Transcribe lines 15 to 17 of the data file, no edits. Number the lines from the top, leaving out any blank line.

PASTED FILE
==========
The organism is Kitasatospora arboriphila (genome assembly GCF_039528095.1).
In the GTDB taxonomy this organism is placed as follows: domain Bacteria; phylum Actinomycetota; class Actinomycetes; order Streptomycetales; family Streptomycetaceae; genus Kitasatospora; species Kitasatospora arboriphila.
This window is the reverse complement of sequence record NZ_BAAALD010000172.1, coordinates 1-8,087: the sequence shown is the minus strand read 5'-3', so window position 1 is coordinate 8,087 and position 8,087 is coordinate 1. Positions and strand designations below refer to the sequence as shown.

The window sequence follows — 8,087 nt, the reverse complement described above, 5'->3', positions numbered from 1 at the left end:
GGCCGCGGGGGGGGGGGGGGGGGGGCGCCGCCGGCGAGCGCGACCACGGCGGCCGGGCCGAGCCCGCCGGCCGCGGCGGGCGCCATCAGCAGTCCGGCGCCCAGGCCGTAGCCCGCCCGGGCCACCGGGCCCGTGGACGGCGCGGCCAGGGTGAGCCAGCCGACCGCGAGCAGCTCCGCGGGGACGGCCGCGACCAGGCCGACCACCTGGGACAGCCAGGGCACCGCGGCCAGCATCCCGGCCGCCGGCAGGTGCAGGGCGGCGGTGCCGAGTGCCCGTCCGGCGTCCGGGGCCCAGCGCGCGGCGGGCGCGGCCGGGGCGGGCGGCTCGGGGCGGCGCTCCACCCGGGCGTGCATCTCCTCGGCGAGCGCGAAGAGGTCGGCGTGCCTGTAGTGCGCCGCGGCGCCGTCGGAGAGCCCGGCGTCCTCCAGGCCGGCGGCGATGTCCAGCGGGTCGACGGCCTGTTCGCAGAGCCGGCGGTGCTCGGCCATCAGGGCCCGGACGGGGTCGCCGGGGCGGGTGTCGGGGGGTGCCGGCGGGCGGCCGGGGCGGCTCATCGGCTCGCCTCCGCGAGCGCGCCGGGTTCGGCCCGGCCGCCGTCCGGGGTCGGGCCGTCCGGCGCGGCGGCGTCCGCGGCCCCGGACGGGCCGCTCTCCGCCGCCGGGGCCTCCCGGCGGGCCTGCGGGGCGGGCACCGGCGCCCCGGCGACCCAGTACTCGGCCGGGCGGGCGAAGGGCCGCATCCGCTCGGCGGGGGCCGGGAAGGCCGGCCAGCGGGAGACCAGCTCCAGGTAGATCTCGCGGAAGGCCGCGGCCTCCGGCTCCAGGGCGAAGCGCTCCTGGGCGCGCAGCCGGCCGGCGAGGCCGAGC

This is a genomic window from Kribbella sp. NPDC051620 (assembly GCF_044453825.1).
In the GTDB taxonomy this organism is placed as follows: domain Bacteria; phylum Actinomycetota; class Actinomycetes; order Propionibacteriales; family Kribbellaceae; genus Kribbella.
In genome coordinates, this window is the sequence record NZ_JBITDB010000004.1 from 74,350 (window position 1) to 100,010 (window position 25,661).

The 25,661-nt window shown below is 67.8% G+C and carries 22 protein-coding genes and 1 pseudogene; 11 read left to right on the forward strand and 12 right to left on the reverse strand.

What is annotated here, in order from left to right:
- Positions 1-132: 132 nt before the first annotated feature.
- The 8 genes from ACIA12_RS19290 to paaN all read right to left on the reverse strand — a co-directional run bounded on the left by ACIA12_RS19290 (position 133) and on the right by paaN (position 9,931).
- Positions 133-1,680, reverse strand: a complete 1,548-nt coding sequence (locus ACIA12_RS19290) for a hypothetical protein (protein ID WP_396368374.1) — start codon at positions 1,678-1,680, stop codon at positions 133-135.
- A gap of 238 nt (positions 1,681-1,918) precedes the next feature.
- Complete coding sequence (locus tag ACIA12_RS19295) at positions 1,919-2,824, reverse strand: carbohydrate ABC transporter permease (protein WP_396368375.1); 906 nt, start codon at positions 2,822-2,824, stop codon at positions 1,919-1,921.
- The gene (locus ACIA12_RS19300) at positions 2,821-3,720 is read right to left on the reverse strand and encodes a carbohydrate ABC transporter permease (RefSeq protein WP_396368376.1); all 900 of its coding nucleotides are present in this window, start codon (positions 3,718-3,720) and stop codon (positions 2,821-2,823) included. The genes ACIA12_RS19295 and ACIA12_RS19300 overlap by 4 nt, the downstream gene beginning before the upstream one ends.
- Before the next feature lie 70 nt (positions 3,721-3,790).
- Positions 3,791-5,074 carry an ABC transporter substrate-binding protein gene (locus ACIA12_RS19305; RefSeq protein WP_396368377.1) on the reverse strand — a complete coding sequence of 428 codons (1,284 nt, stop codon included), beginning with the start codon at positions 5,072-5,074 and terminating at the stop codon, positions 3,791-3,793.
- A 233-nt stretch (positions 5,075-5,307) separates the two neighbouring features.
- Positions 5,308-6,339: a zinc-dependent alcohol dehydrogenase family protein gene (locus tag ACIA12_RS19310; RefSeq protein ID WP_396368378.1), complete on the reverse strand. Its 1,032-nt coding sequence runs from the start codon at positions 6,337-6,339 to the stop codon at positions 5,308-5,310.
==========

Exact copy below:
- Complete coding sequence (locus tag ACIA12_RS19295) at positions 1,919-2,824, reverse strand: carbohydrate ABC transporter permease (protein WP_396368375.1); 906 nt, start codon at positions 2,822-2,824, stop codon at positions 1,919-1,921.
- The gene (locus ACIA12_RS19300) at positions 2,821-3,720 is read right to left on the reverse strand and encodes a carbohydrate ABC transporter permease (RefSeq protein WP_396368376.1); all 900 of its coding nucleotides are present in this window, start codon (positions 3,718-3,720) and stop codon (positions 2,821-2,823) included. The genes ACIA12_RS19295 and ACIA12_RS19300 overlap by 4 nt, the downstream gene beginning before the upstream one ends.
- Before the next feature lie 70 nt (positions 3,721-3,790).